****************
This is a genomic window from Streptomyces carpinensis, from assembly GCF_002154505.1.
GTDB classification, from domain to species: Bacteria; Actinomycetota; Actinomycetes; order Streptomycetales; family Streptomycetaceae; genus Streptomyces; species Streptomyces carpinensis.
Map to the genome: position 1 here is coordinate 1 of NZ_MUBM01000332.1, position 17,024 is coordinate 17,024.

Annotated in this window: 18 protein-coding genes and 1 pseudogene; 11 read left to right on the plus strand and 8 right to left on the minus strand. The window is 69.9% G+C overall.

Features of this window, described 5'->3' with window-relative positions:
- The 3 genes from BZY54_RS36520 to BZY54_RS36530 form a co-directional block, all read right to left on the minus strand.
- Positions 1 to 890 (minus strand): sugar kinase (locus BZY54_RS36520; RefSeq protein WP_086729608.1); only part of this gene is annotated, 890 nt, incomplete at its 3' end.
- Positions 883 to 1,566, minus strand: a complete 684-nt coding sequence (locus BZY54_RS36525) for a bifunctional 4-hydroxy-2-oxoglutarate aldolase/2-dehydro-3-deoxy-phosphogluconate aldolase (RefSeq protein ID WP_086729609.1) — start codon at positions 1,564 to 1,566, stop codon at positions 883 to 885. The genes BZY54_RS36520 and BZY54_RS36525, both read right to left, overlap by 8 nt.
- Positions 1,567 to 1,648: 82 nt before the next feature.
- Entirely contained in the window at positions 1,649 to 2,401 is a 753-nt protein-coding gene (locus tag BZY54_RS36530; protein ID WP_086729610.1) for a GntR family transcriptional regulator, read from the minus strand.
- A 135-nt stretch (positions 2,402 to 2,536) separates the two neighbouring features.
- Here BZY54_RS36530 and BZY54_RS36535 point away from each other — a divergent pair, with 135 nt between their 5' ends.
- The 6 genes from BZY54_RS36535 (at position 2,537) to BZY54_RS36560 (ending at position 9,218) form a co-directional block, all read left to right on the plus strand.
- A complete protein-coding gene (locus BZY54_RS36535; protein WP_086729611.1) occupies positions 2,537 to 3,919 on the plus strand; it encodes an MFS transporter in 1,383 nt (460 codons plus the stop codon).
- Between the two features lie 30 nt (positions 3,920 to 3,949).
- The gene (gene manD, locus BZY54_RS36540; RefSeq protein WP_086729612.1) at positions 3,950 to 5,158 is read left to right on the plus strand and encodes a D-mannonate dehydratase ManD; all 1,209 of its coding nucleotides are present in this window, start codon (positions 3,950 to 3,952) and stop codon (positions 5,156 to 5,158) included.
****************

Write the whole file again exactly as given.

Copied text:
This is a genomic window from Streptomyces carpinensis, from assembly GCF_002154505.1.
GTDB classification, from domain to species: Bacteria; Actinomycetota; Actinomycetes; order Streptomycetales; family Streptomycetaceae; genus Streptomyces; species Streptomyces carpinensis.
Map to the genome: position 1 here is coordinate 1 of NZ_MUBM01000332.1, position 17,024 is coordinate 17,024.

Annotated in this window: 18 protein-coding genes and 1 pseudogene; 11 read left to right on the plus strand and 8 right to left on the minus strand. The window is 69.9% G+C overall.

Features of this window, described 5'->3' with window-relative positions:
- The 3 genes from BZY54_RS36520 to BZY54_RS36530 form a co-directional block, all read right to left on the minus strand.
- Positions 1 to 890 (minus strand): sugar kinase (locus BZY54_RS36520; RefSeq protein WP_086729608.1); only part of this gene is annotated, 890 nt, incomplete at its 3' end.
- Positions 883 to 1,566, minus strand: a complete 684-nt coding sequence (locus BZY54_RS36525) for a bifunctional 4-hydroxy-2-oxoglutarate aldolase/2-dehydro-3-deoxy-phosphogluconate aldolase (RefSeq protein ID WP_086729609.1) — start codon at positions 1,564 to 1,566, stop codon at positions 883 to 885. The genes BZY54_RS36520 and BZY54_RS36525, both read right to left, overlap by 8 nt.
- Positions 1,567 to 1,648: 82 nt before the next feature.
- Entirely contained in the window at positions 1,649 to 2,401 is a 753-nt protein-coding gene (locus tag BZY54_RS36530; protein ID WP_086729610.1) for a GntR family transcriptional regulator, read from the minus strand.
- A 135-nt stretch (positions 2,402 to 2,536) separates the two neighbouring features.
- Here BZY54_RS36530 and BZY54_RS36535 point away from each other — a divergent pair, with 135 nt between their 5' ends.
- The 6 genes from BZY54_RS36535 (at position 2,537) to BZY54_RS36560 (ending at position 9,218) form a co-directional block, all read left to right on the plus strand.
- A complete protein-coding gene (locus BZY54_RS36535; protein WP_086729611.1) occupies positions 2,537 to 3,919 on the plus strand; it encodes an MFS transporter in 1,383 nt (460 codons plus the stop codon).
- Between the two features lie 30 nt (positions 3,920 to 3,949).
- The gene (gene manD, locus BZY54_RS36540; RefSeq protein WP_086729612.1) at positions 3,950 to 5,158 is read left to right on the plus strand and encodes a D-mannonate dehydratase ManD; all 1,209 of its coding nucleotides are present in this window, start codon (positions 3,950 to 3,952) and stop codon (positions 5,156 to 5,158) included.